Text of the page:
Trump invites British PM to visit 'as soon as possible'

US president-elect Donald Trump on Thursday invited British Prime Minister Theresa May to visit him "as soon as possible" as they held their first conversation since his election, Downing Street said.

The pair reaffirmed the "very special" relationship between their two countries, while May emphasised their "long history of shared values" and of standing together "when it counts the most", her office said.

Congratulating Trump on his shock win in Tuesday's presidential election, the British Conservative leader emphasised her wish to strengthen trade and investment as Britain leaves the European Union.

The so-called "special relationship" is of huge importance to London, particularly now as it prepares to sever its ties with the EU following the June vote to leave the bloc.

Trump, whose mother was Scottish and who has two golf courses in Scotland, emphasised his close and personal connections and "warmth" for Britain, saying it is "a very, very special place for me and for our country".

Scottish First Minister Nicola Sturgeon reacted to Trump's election by saying she was not prepared to stay silent in the face of "attitudes of racism, sexism, misogyny or intolerance".

Sturgeon stripped Trump of his "Global Scot" status during the election campaign after he pledged to halt Muslim immigration into the US.

Speaking at the regional Scottish Parliament on Thursday, Sturgeon praised German Chancellor Angela Merkel's approach to have a "constructive engagement with the new president but one based on the values of respect for all, tolerance and diversity".

"I very much hope that we see a president Trump who is very different from the candidate Trump," Sturgeon said, adding that she wanted to strengthen ties between Scotland and the US.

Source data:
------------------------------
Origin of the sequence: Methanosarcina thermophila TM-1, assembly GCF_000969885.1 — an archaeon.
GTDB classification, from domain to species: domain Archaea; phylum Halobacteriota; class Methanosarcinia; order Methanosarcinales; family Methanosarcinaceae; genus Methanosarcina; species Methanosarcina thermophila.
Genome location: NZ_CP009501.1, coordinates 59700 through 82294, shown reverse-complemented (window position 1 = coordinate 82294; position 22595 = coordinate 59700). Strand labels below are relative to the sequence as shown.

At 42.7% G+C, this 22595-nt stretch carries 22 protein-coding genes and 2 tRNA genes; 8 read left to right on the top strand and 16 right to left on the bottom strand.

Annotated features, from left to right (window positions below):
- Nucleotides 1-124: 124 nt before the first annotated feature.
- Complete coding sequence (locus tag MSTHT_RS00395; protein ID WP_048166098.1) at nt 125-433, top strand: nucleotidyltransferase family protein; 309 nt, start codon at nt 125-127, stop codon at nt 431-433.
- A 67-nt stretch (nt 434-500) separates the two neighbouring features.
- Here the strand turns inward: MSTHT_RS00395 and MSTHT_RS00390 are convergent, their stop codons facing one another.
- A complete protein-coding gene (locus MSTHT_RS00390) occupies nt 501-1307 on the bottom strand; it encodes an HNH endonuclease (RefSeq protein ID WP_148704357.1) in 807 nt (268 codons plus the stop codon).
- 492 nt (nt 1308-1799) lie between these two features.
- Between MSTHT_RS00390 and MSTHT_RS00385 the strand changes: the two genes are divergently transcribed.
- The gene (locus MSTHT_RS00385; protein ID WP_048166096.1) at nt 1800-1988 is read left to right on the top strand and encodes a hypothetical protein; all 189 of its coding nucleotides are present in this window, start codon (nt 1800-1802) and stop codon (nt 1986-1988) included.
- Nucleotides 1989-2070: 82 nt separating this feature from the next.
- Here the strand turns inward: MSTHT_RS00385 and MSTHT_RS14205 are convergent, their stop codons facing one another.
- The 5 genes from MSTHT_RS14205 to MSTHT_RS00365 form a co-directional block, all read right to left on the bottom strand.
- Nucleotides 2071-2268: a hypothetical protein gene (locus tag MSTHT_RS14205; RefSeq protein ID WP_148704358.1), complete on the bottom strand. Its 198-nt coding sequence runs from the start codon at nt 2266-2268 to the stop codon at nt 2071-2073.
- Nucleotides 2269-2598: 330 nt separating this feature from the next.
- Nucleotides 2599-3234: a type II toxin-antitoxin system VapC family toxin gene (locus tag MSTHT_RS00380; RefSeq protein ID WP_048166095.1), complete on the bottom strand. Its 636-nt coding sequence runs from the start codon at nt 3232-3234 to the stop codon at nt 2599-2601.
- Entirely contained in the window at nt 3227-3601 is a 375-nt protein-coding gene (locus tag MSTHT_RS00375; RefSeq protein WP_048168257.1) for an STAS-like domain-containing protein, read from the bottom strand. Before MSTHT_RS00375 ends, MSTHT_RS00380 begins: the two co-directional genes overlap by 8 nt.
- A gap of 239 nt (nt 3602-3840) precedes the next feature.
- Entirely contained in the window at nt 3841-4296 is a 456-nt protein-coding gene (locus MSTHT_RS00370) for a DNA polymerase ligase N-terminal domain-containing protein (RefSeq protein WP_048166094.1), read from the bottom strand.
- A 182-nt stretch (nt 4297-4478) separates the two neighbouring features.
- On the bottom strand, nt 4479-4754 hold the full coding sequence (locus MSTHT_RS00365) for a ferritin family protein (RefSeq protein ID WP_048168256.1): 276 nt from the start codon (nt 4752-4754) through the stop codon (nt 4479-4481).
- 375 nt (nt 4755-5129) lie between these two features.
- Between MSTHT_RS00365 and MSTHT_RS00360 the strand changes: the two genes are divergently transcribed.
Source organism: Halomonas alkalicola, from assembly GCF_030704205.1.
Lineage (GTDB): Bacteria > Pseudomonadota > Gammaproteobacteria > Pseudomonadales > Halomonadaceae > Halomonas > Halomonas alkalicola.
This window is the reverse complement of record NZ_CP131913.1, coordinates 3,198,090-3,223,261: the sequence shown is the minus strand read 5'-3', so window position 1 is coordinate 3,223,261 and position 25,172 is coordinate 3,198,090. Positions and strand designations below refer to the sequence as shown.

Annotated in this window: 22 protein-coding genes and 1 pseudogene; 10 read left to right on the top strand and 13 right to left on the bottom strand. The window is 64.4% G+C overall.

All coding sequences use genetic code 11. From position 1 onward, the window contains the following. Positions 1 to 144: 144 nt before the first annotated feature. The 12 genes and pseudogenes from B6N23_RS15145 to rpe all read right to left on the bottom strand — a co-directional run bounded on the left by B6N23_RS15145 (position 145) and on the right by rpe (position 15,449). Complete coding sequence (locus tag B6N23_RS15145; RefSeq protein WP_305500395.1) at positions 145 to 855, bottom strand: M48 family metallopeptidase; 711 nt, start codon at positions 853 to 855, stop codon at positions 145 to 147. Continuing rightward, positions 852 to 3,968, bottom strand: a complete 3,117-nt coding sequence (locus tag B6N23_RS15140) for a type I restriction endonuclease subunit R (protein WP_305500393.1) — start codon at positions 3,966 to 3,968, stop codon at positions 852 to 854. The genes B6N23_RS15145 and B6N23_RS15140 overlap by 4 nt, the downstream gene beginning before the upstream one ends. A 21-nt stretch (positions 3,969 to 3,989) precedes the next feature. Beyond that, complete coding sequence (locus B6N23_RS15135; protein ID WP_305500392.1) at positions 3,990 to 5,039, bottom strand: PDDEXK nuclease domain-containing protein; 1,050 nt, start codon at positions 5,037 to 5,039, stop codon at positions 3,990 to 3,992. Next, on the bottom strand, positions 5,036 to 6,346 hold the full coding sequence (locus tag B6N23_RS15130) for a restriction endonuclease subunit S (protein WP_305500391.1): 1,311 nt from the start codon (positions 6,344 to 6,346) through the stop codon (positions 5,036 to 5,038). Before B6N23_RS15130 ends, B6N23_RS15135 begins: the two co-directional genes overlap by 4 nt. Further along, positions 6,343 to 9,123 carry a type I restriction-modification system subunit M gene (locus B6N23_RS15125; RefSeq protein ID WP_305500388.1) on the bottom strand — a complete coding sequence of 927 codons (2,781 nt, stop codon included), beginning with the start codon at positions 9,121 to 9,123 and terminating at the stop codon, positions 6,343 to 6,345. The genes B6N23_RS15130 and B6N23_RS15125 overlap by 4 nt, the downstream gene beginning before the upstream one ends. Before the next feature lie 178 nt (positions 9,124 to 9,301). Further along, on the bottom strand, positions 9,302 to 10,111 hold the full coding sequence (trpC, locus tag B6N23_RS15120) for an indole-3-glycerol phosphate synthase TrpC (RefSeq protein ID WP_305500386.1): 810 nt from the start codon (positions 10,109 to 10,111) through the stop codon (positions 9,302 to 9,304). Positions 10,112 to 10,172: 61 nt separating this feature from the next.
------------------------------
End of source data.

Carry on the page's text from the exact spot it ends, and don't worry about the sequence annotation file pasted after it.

May was quick to congratulate Trump in a letter, and some commentators had begun questioning why she had not yet received a phone call more than 24 hours after he won the US presidency.

"Mrs May and the rest of the government should be deeply concerned that the next leader of the world's most powerful country is not exactly falling over himself to make contact," one commentator wrote in The Daily Telegraph newspaper.

Finance minister Philip Hammond said the apparent delay in the phone call, initiated by Trump, was only because the two leaders "do not have any urgent business that we need to transact".

Trump was elected after one of the most bitter and divisive campaigns in history. May noted his commitment in his acceptance speech to unite his country, adding that it was a "task we all need to focus on globally".

Britain's foreign minister, Boris Johnson, also struck a conciliatory tone and dismissed what he described as "the general doom and gloom" which has surrounded Trump's shock win.

"I believe this is a great opportunity for us in the UK to build a better relationship with America.

"It is of fundamental economic importance to us but also of greater importance for the stability and prosperity of the world," Johnson said during a visit to Belgrade.